While it can be tempting to stay up late over the festive period partying, baking festive treats, or watching your favorite Christmas movie, it is important that you don't sacrifice your sleep schedule for this. Science has found that sleep health and gut health are closely linked.
Another factor that can disturb your sleep schedule over winter is the lack of natural sunlight available to help you wake in the morning. Fortunately, you can use a best sunrise alarm clock as a substitute for this, it aims to work with the body's natural circadian rhythm to help your wake-up period feel more organic.
Scientists from Nova Southeastern University (NSU) conducted research to find out more about the relationship between our insides and our quality of sleep. The research team discovered that a poor night's sleep can negatively impact your gut microbiome.
The gut microbiome is essentially all of the microorganisms (viruses, fungi, bacteria and protozoa) and their genetic material found inside your gastrointestinal tract (also known as the digestive tract).
Eve Kalinik, Nutritional Therapist and Gut Health Specialist for KÄLLA probiotics said, "The human microbiome refers to the collection of all microbes including bacteria, fungi, viruses and their genetic material, that live in and on us. We have several different microbiome communities residing on places such as our skin and mouth, with the largest being in the gut."
The research team from NSU found that those who had a better night's sleep had more diverse gut microbiomes, which means they had better gut health.
Nutritional Therapist and gut-health specialist, Eve Kalinik explained, "Our gut is often referred to as our ‘second brain’ as it is in constant communication with both the brain and the central nervous system, helping to regulate many processes in the body including our sleep."
Our gut microbiome has its own daily rhythms that feed into our circadian rhythms, affecting our sleep or vice versa, this means one has the ability to interrupt the other.
However, there are ways to recentre our 'biological beat' and avoid experiencing gut-related symptoms, getting sick, or our emotional wellbeing (the gut can also significantly affect your mood).
Ways to create a better gut-sleep relationship
- Timing is everything - Time Restricted Eating (TRE) has been positively linked with aiding our circadian rhythms as it allows your gut to clean itself out and create a good gut-sleep cycle. Kalinik recommends leaving a 12 to 15-hour period of not eating or drinking anything other than water.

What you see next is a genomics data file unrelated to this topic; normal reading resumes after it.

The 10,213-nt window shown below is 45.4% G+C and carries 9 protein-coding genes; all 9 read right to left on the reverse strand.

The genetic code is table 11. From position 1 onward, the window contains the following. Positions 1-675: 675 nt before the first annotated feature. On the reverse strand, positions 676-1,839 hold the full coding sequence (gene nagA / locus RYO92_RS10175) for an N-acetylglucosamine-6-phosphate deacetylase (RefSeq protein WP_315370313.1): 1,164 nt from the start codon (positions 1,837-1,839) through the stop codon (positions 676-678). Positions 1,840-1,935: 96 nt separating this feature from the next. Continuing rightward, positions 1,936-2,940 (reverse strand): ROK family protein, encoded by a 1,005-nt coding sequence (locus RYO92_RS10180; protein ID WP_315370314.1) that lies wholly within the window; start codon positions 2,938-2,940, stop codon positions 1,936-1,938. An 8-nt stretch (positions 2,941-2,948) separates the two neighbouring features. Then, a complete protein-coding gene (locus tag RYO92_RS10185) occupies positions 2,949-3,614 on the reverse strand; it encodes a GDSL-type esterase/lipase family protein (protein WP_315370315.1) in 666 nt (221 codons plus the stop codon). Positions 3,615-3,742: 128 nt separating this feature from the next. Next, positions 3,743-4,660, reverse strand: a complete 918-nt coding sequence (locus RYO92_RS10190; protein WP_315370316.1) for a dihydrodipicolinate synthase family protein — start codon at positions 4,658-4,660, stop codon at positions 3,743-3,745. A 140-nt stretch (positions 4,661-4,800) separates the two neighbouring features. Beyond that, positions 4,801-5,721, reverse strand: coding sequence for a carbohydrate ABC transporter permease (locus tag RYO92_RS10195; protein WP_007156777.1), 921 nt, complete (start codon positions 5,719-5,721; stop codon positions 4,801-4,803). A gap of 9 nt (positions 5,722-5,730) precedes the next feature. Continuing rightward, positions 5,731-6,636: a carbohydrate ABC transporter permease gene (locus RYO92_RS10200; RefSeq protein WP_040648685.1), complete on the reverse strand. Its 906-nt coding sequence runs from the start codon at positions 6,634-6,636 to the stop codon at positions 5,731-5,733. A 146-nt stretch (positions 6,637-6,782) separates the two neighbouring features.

- Eat the rainbow - Make sure your diet is full of color and diversity, with vegetables and fruits, as well as whole grains, nuts and seeds, as these all provide brilliant sources of fibre and polyphenols, which are crucial ‘food’ for our gut microbiome.
- Gentle movement - A lack of physical exercise and sitting for long periods can have a negative impact on the way you sleep and your gut health. But it’s best to avoid high-intensity exercise late into the evening as this can spike cortisol, but walking in natural light first thing in the morning is great as it can help to support our circadian rhythm.
And if you want to make sure you are creating the best sleep environment possible to match up a healthy sleep cycle with a healthy gut, then a best mattress topper is a good way to maximise comfort at bedtimes.
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Jessica is an experienced fitness writer with a passion for running. Her career in journalism began in local news and she holds a Masters in journalism. Jessica has previously written for Runners World, penning news and features on fitness, sportswear and nutrition.
When she isn't writing up news and features for Fit&Well covering topics ranging from muscle building, to yoga, to female health and so on, she will be outdoors somewhere, testing out the latest fitness equipment and accessories to help others find top products for their own fitness journeys. Her testing pairs up nicely with her love for running. She recently branched out to running 10Ks and is trying to improve her time before moving on to larger races. Jessica also enjoys building on her strength in the gym and is a believer in health and wellness beginning in the kitchen. She shares all of this on her running Instagram account @jessrunshere which she uses for accountability and for connecting with like-minded fitness lovers.
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